Review: "Life and Terror in Stalin's Russia, 1934-1941"

Updated on August 7, 2019
Larry Slawson profile image

Larry Slawson received his Masters Degree at UNC Charlotte. He specializes in Russian and Ukrainian History.

Life and Terror in Stalin's Russia: 1934-1941.
Life and Terror in Stalin's Russia: 1934-1941. | Source


Throughout historian Robert Thurston’s book, Life and Terror in Stalin’s Russia, 1934-1941, the author provides an analysis of Stalin’s “Great Purges” in a manner that is rarely undertaken by the academic community. Whereas most historical works focus on the aspects of “fear” and “repression” that Stalin used to bring order to the Soviet state, Thurston argues that neither of these were necessary to the success of the purges. Why is this the case? Through the incorporation of countless interviews and memoirs from archival research, Thurston makes the argument that ordinary Soviet citizens genuinely believed and succumbed to the lies portrayed by the Stalinist regime. As a result, Thurston argues that Soviet citizens firmly believed in Stalin’s vision for the future of Communism, and actively sought to root out individuals and groups that posed a threat to both socialism and the establishment of a communist utopia. Why did such sentiments exist within the populace at large? Thurston argues that the Russian Civil War produced an atmosphere in which individuals from all sectors of the Soviet Union sought to maintain order and stability. For the Soviet populace, Thurston argues that this meant unveiling all perceived enemies of the state, as well as eliminating individuals who stood in the way of radical reform. As Thurston argues within his book, massive reform programs through collectivization, the rapid industrialization of Russia, as well as the show trials of the early Thirties all helped to paint Stalin as a hero and protector of his people. Consequently, Thurston points out that Stalin’s purges did not have the effect of instituting fear into Soviet society (Nor was fear a requirement for the purges to succeed). Rather, the Soviet populace, as he asserts, already believed in and greatly supported Stalin’s cause.

Concluding Thoughts

In comparison to other historiographical works on the “Great Purges,” this rendition is particularly interesting as it follows closely with Lesley Rimmel’s interpretation which rejects the notion that the Soviet populace was victimized by the Soviet regime. Instead (like Rimmel), Thurston’s account clearly points out that the purges were a time of great shifts in the political realm of the Soviet Union that was greatly fueled by both the energy and spirit of Stalin and ordinary citizens under his leadership.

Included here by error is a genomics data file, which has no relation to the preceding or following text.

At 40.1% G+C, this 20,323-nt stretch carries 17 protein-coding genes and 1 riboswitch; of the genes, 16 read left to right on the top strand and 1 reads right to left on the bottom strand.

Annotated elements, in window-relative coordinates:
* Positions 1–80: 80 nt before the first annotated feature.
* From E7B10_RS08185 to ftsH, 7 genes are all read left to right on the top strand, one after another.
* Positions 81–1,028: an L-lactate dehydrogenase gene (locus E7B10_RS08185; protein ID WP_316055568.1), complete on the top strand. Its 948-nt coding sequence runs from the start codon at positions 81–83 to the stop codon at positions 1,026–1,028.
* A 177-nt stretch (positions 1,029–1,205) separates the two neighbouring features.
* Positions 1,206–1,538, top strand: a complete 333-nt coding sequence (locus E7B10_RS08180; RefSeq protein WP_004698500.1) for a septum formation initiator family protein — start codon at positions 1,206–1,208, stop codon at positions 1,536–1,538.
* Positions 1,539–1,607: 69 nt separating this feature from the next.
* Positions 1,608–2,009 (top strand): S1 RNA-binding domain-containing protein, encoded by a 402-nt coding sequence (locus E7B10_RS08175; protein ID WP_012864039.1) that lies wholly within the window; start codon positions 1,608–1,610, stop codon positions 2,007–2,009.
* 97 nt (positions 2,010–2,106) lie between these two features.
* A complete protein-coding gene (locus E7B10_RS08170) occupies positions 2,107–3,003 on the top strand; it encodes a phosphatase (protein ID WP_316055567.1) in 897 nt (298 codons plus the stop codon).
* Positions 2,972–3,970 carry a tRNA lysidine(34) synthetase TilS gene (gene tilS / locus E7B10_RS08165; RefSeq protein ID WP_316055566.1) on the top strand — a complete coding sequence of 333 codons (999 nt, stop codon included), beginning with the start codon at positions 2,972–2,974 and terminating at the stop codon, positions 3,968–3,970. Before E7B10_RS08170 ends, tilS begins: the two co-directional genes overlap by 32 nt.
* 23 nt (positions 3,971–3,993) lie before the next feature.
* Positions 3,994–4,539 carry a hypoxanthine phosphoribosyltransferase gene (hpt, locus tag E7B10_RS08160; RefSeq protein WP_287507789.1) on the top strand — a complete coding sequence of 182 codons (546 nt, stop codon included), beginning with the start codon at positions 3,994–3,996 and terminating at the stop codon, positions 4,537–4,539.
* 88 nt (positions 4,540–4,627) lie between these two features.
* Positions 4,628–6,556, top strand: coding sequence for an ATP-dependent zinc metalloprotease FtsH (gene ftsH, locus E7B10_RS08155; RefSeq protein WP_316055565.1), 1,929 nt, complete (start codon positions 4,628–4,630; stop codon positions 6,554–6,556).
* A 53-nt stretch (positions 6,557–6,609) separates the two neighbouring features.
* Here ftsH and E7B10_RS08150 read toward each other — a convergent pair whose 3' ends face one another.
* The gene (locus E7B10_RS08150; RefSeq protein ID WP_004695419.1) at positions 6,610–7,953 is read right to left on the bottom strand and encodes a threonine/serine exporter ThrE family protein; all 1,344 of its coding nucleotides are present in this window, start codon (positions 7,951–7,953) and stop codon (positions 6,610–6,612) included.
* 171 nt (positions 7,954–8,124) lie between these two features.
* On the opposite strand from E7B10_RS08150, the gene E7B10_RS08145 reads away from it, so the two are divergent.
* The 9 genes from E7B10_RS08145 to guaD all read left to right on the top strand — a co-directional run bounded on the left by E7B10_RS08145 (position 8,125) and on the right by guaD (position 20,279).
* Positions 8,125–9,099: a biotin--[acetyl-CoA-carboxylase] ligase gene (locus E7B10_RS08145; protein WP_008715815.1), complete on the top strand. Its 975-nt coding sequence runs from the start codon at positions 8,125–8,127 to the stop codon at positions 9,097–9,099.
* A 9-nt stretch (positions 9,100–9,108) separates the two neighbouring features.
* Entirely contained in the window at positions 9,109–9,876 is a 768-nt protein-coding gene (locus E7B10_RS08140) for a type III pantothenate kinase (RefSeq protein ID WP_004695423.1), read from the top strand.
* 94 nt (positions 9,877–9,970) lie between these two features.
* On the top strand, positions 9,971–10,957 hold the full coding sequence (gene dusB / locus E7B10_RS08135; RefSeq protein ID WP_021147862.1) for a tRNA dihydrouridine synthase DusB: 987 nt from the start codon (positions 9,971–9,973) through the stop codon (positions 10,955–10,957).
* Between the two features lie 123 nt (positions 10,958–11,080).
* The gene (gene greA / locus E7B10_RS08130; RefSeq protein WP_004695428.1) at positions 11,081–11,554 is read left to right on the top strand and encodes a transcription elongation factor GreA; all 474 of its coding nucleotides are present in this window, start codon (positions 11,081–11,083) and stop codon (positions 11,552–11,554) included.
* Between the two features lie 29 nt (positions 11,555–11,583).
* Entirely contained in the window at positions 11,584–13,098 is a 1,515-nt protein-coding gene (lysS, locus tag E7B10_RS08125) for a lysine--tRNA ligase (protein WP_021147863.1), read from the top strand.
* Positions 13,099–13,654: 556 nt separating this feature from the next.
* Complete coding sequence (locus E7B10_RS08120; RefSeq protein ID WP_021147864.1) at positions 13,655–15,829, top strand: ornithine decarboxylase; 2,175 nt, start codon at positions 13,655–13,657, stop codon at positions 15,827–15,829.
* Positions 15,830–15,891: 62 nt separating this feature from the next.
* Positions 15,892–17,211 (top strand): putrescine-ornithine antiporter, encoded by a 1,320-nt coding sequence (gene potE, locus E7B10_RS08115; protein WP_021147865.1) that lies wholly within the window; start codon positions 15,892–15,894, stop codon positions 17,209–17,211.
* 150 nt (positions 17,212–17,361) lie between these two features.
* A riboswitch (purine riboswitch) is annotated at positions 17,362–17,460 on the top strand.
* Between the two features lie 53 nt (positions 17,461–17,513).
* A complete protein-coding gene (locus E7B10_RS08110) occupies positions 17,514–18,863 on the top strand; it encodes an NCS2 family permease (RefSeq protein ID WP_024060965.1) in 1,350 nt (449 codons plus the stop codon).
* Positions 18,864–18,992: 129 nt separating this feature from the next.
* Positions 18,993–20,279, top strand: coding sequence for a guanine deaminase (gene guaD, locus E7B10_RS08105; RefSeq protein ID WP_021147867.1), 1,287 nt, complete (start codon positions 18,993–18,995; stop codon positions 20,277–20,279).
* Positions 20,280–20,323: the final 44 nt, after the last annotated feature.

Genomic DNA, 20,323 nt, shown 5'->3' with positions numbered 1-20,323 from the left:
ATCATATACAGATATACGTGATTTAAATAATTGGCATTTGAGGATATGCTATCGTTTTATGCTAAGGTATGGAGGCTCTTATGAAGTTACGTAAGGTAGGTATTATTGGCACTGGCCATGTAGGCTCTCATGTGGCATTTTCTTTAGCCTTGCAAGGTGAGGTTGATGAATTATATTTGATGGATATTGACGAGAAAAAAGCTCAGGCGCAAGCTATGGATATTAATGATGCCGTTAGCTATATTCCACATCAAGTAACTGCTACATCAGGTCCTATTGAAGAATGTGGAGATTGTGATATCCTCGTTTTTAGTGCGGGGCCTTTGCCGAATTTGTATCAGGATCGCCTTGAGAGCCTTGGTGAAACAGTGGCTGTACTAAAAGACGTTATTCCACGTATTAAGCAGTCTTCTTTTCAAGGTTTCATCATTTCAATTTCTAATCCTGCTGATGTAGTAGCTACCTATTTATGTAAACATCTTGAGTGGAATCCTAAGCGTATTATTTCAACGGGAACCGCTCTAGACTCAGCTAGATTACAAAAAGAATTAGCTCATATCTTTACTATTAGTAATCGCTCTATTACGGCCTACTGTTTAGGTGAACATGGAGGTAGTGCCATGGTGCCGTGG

All in all, I give this work 5/5 Stars and highly recommend it to anyone who is interested in an early history of the Soviet Union. The facts and figures presented by Thurston are both informative and well-researched. Definitely check it out if you get a chance!

Questions to Facilitate Group Discussion

1.) What was Thurston's thesis? What are some of the main points and arguments that the author is attempting to make with this work? Is his argument(s) convincing to you? Why or why not?

2.) What are some of the strengths and weaknesses of this work? Are there any particular spots that the author could have improved upon?

3.) Who is the author's intended audience for this book? Can both scholars and the general public benefit from the contents of this work? Is it important for scholars to make their works readable (and accessible) to more general audiences?

4.) What did you like most about this work?

5.) Would you be willing to suggest this book to a friend or family member? Why or why not?

Did ordinary citizens of the Soviet Union play a vital role in the Stalin's purges?

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Suggestions for Further Reading on the "Great Purges"

Conquest, Robert. The Great Terror: A Reassessment (New York: Oxford University Press, 2008).

Figes, Orlando. The Whisperer’s: Private Life in Stalin’s Russia (New York: Metropolitan Books, 2007).

Fitzpatrick, Sheila. Everyday Stalinism, Ordinary Life in Extraordinary Times: Soviet Russia in the 1930s (New York: Oxford University Press, 1999).

Getty, John Archibald. Origins of the Great Purges: The Soviet Communist Party Reconsidered. (New York: Cambridge University Press, 1985).

Goldman, Wendy. Inventing the Enemy: Denunciation and Terror in Stalin’s Russia (New York: Cambridge University Press, 2011).

Works Cited:

Thurston, Robert. Life and Terror in Stalin’s Russia, 1934-1941 (New Haven: Yale University Press, 1996).

Questions & Answers

    © 2017 Larry Slawson


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